Wednesday, June 6, 2012
The Biggest Risk a Writer Can Take
by Sandra Parshall
I picked up the book automatically because it was written by one of my favorite authors. I didn’t look at the jacket copy. I hadn’t read any reviews. All that mattered was the author’s name.
I didn’t realize until I got home that this book wasn’t another of the insightful, character-driven “domestic thrillers” I’ve come to expect from the writer. This one was about terrorism and a government conspiracy, and part of it was set in Iraq. Not the sort of book I usually enjoy.
I was more than disappointed. I felt cheated. I felt, melodramatic though it sounds, betrayed. My reader self whined, How dare one of my favorite authors write a book I won’t enjoy? At the same time, my writer self argued that an author is entitled to write whatever he chooses and shouldn’t let disappointed readers interfere.
However, my rational self (I do have one, although it’s not always on display) knows that any author is taking a big chance when he or she shifts gears and produces a book that doesn’t meet established reader expectations. A popular cozy author who publishes a bloody, action-filled thriller will discover that her cozy readers aren’t as gentle and polite as their book preferences might indicate.
It’s likely, in fact, that an editor will stomp on the thriller notion before it gets past the discussion stage. Your fans won’t follow you, the editor will say, and they’ll be mad at you too. In most cases, the editor will be right. The author who achieves success in one subgenre and switches to something radically different will essentially be starting over, aiming at a new audience. If the publisher goes along with the change, in the hope that the author will break out of a narrow category and find general success, the writer may be asked to use a pseudonym to avoid confusion with the earlier books.
Even a change in tone in an established series will leave readers angry. We’ve seen this happen recently to Nevada Barr, with Burn and The Rope. I’ve read all of Barr’s Anna Pigeon books, and I noticed the tone had gradually darkened in the later ones. The series was never cozy, and Anna’s drinking problem is troubling, but cozy lovers can enjoy the earlier books because they aren’t particularly graphic and they overflow with lovely descriptions of the natural settings I which Anna, a federal park ranger, works. The violence in the later books, especially the violence aimed at Anna herself, is more vivid and prolonged, and her emotional turmoil is acute. With Burn, which got away from the park settings entirely and focused unflinchingly on sexual exploitation of children, a lot of readers said they couldn’t read Barr anymore. I’ve heard complaints about the depressing tone of the latest book, a prequel titled The Rope, although it seems no darker to me than the books that came before Burn. Barr still has enough fans to put her books on bestseller lists, and as both a reader and a writer I’m curious to see what she’ll do next.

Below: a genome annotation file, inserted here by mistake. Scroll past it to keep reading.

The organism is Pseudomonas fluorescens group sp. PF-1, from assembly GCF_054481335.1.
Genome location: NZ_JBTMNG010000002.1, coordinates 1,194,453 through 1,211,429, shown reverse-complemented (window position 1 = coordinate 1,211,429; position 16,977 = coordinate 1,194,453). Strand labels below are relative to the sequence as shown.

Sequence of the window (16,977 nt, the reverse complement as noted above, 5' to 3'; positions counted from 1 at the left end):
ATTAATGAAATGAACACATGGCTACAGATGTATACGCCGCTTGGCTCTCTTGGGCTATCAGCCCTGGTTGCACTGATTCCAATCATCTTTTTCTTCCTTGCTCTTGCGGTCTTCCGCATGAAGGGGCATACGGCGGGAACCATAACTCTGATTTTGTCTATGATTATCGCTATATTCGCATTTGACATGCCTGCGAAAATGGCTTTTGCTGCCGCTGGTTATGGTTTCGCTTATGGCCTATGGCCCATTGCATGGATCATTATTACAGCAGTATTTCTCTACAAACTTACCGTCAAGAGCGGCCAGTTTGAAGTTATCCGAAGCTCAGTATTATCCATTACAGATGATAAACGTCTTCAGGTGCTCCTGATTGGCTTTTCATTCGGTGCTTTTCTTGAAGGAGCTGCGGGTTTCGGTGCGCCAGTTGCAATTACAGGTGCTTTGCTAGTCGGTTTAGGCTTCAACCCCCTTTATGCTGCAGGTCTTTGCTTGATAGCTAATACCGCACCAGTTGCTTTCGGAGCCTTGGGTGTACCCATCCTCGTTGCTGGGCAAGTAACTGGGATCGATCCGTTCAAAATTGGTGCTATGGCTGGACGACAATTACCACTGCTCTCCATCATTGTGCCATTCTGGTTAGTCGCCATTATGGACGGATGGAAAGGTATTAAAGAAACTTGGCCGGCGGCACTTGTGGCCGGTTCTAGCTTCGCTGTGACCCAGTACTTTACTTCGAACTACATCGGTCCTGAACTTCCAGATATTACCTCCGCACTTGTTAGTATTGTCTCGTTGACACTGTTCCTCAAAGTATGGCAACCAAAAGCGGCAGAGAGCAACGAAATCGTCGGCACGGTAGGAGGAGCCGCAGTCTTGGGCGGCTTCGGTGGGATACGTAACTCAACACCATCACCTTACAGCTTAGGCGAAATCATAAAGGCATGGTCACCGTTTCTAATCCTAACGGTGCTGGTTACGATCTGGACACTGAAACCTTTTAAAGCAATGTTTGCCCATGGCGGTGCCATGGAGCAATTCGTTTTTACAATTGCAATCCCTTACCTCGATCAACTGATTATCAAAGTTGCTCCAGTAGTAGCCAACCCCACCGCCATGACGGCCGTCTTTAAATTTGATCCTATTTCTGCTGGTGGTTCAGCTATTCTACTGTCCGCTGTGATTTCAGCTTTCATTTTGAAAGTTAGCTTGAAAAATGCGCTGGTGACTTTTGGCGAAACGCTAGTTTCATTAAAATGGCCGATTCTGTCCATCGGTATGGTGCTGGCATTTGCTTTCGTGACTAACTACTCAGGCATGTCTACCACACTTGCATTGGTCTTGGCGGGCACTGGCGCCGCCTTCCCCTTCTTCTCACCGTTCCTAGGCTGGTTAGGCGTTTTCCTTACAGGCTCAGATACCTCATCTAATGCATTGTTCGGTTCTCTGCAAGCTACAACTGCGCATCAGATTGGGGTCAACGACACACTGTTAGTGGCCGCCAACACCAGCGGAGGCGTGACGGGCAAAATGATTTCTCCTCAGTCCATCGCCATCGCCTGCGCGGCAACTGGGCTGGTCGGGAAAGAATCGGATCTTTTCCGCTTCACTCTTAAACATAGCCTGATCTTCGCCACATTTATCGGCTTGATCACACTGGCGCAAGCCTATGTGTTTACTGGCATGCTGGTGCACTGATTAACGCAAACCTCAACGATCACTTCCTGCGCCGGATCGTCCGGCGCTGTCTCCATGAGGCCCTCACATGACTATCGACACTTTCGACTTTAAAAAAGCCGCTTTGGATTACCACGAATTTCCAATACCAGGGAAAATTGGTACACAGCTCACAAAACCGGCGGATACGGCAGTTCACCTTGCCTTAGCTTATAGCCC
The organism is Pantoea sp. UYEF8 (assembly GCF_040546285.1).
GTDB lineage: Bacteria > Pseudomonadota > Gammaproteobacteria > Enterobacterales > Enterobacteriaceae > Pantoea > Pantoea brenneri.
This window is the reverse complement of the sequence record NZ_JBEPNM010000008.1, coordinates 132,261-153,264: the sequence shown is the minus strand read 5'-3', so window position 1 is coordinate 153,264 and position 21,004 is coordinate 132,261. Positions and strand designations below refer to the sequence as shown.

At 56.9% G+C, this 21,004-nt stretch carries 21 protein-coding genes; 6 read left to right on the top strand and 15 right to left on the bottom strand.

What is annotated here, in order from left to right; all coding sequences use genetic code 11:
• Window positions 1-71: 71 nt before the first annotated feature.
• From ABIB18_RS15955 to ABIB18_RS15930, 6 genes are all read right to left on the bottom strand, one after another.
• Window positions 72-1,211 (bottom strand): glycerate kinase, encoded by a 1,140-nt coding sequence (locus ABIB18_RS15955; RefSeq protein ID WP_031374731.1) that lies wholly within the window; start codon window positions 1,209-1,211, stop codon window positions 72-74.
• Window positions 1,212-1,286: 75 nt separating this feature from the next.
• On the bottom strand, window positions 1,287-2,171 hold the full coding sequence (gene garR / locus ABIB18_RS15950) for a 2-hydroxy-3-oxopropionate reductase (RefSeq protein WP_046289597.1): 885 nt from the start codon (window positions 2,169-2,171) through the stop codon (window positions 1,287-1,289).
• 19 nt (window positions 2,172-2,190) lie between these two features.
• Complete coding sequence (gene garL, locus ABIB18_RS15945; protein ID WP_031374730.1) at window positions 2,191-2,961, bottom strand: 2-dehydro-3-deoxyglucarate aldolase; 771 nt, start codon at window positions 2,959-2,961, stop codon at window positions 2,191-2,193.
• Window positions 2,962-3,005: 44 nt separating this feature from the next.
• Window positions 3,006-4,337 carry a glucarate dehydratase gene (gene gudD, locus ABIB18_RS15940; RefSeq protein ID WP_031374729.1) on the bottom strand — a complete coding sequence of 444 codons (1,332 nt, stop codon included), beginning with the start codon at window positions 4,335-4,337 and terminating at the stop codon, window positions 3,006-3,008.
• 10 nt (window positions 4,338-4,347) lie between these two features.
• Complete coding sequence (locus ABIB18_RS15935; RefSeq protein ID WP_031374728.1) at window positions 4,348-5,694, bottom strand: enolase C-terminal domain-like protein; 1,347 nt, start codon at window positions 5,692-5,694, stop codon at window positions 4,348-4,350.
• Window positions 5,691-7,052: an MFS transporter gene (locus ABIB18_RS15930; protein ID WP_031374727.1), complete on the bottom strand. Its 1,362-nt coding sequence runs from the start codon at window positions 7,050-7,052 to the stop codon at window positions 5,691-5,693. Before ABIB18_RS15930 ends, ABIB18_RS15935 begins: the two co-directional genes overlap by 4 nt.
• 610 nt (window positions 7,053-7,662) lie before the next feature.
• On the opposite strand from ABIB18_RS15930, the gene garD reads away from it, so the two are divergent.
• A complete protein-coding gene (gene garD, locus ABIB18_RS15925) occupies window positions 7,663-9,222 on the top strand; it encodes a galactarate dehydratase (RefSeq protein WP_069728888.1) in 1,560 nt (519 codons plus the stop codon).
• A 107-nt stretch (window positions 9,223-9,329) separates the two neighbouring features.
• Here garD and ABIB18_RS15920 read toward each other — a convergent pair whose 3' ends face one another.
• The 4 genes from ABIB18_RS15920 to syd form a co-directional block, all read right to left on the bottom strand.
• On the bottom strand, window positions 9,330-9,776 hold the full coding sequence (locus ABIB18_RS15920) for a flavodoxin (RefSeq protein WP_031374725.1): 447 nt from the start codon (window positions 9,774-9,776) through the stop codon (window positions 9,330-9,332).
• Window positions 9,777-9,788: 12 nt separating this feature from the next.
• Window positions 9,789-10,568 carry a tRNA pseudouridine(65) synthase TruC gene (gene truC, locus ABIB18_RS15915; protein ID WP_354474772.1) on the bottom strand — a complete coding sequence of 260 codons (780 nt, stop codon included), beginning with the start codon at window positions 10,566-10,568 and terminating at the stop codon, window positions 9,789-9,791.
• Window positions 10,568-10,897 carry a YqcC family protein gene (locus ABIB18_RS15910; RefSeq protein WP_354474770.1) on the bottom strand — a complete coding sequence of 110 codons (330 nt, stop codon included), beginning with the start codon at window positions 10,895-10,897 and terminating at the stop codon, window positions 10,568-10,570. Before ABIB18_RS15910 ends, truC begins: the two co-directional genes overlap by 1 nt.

Ending a popular series can be as difficult as switching subgenres. Success, and the expectations of fans, can create a golden cage that a writer might never break out of. While the author yearns to move on to fresh material, fans still love the familiar characters and are still willing to pay for the books, and the publisher is happy with a sure thing. Starting a second series is an option, and a lot of writers now produce two (or more) books a year in different series. But kill off a series that’s selling well? It doesn’t happen often.
As for the new book that seemed uninviting to me although it was written by a favorite author, I grudgingly gave it a chance. I discovered that everything I loved about the author’s work is there: the complex characters, the thoughtful dissection of motives and emotions, the tangled relationships. No, I don’t enjoy the descriptions of people being blown up and gunned down in Iraq, but fortunately those scenes don’t dominate the story. I’ll finish it. And I’ll look forward to his next book, which (judging from the description) will get back to what I enjoy most: portrayals of ordinary people forced to work their way out of horrific situations.
Have you ever been disappointed when a writer went in a new direction? Do you think writers should stick with what they do best and what their fans love to read?